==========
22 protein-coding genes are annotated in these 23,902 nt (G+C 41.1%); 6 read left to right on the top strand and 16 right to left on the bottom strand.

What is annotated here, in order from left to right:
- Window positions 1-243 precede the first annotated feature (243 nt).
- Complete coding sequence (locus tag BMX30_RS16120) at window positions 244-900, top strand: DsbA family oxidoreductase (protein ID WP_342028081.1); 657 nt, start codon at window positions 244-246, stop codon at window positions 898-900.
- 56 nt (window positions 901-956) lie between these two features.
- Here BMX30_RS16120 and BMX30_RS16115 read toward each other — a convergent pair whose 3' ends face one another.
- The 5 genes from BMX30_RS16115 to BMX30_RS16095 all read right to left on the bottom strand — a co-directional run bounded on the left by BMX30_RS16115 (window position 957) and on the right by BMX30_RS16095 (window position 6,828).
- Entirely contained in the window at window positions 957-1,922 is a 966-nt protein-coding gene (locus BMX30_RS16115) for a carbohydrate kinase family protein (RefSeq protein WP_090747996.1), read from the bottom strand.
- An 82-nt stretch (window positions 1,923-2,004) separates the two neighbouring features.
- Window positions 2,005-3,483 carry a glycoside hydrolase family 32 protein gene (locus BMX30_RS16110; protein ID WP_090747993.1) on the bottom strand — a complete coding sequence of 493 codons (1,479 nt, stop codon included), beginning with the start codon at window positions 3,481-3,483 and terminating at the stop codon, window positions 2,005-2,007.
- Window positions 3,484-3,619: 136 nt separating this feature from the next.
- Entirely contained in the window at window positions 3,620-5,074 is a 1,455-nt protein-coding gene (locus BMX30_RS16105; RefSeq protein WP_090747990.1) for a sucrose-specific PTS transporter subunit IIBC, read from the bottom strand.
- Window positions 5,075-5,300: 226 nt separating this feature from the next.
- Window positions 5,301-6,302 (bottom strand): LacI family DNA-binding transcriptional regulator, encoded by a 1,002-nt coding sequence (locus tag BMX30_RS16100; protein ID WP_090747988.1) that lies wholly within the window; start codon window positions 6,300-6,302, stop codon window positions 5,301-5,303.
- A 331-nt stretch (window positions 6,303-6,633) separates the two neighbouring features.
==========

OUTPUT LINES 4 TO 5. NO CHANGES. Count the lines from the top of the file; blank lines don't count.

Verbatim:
- Complete coding sequence (locus tag BMX30_RS16120) at window positions 244-900, top strand: DsbA family oxidoreductase (protein ID WP_342028081.1); 657 nt, start codon at window positions 244-246, stop codon at window positions 898-900.
- 56 nt (window positions 901-956) lie between these two features.